Looks like you don’t have to be American or European to give up on religion.
And the same is especially true for young adults, who are becoming “nones” around the planet just as they are in the U.S., according to new data published by the Pew Research Center.
So, if nothing else, church and denominational leaders in the states can take comfort knowing that they’re not alone in the struggle against declining memberships and affiliation.
In a June 13 study titled “The Age Gap in Religion Around the World,” Pew found that young adults globally tend to be less religious than older people, and that “the opposite is rarely true.”
The expansive report delves into a range of factors that predict religiosity. Those include income levels, life span, geographic region and social standing.
It starts off by recapping what American religious leaders have come to know all too well: that congregations are getting older, and young people are increasingly unlikely to identify with a religion, believe in God or participate in religious practices.
“But this is not solely an American phenomenon,” Pew said in the report.
“Lower religious observance among younger adults is common around the world,” the research group said.
The age gap in religions is larger in some places than in others. But on average, adults 40 and younger are less inclined to view religion as “very important.” And that’s the case in nations such as Canada, Switzerland, Iran and Nigeria, Pew reported.
Still, there are exceptions.
“While this pattern is widespread, it is not universal,” the report states. “In many countries, there is no statistically significant difference in levels of religious observance between younger and older adults. In the places where there is a difference, however, it is almost always in the direction of younger adults being less religious than their elders.”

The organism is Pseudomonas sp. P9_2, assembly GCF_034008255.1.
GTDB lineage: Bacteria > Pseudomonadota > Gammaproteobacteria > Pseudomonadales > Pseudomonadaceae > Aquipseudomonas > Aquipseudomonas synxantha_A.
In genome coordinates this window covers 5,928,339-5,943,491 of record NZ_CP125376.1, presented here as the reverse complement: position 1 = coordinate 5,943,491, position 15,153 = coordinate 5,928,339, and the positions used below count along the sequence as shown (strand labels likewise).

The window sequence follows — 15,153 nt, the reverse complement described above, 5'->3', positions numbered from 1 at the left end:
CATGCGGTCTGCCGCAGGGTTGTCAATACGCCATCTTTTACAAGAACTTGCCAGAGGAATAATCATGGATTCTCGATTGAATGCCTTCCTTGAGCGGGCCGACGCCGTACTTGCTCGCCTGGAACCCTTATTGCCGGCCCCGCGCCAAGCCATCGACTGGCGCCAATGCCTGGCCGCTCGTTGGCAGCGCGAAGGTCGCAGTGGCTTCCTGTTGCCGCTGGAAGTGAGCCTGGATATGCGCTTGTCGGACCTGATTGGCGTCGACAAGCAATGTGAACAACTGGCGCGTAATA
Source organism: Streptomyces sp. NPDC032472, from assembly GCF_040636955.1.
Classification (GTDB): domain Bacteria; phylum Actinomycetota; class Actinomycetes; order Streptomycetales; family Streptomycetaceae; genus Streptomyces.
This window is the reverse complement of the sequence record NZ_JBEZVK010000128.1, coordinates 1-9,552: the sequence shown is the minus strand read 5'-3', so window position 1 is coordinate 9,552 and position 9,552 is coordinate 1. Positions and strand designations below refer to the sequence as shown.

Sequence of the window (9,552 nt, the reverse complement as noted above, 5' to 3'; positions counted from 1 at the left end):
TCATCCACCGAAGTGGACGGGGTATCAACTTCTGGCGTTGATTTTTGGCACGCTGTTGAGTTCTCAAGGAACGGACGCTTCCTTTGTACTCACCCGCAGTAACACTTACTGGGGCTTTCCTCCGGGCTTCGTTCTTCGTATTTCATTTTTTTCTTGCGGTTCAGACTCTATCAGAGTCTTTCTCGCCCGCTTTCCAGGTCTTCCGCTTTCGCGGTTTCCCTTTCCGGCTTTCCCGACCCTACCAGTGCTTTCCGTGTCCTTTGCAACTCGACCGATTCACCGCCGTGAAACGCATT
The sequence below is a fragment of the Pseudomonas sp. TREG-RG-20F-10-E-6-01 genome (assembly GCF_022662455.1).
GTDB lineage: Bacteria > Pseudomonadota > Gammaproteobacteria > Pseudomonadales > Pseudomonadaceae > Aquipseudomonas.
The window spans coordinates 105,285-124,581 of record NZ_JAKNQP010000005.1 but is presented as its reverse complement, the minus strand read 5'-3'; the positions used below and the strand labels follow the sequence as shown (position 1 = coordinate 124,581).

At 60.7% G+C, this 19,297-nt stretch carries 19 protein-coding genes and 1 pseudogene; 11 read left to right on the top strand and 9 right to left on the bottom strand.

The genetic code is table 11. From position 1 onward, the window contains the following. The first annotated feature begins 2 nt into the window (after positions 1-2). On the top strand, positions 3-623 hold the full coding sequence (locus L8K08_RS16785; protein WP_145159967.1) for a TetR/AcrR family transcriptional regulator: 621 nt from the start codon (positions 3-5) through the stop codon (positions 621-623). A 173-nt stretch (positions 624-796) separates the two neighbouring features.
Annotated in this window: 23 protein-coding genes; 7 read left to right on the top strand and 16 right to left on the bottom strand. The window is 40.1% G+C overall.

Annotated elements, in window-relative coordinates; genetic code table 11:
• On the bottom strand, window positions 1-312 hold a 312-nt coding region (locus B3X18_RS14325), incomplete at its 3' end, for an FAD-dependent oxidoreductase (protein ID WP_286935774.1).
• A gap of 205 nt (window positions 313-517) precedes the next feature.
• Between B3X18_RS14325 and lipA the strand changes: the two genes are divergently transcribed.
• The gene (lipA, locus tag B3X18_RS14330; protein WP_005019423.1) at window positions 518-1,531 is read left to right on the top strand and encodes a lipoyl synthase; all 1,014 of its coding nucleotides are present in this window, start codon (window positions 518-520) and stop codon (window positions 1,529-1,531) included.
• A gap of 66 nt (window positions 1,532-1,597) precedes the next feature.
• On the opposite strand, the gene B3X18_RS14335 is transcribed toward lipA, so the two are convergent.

Pew identified 41 nations where people 18 to 39 years old “are significantly less likely than their elders to have a religious affiliation.”
Those include Canada, the U.S., Mexico and most of South America. It also includes much of Europe. Chad and Ghana are the only countries where Pew found younger adults to be more religious than their elders.
What’s true about attitudes also holds for behaviors.
“Younger adults are less likely to say they pray daily,” Pew said. Only in Chad and Liberia are young adults likely to pray twice a day.
“And adults under 40 are less likely to attend religious services on a weekly basis in 53 of 102 countries,” Pew said in the report. The “opposite is true in just three countries (Armenia, Liberia and Rwanda).”
The gaps between generations are small in many countries. The overall average is 5 percentage points for affiliation, 6 percentage points for worship attendance and 9 percentage points for prayer, Pew said.
But there are some countries where the differences are much wider, and the U.S. is one of them.
“There are gulfs of at least 10 percentage points between the shares of older and younger adults who identify with a religious group in more than two dozen countries – mostly with predominantly Christian populations in Europe and the Americas,” Pew researchers found.
American adults under 40 trail their elders by 17 percentage points in identifying with a religion. The rift is 28 percentage points in Canada, 24 points in South Korea, 18 points in Uruguay and 17 points in Finland.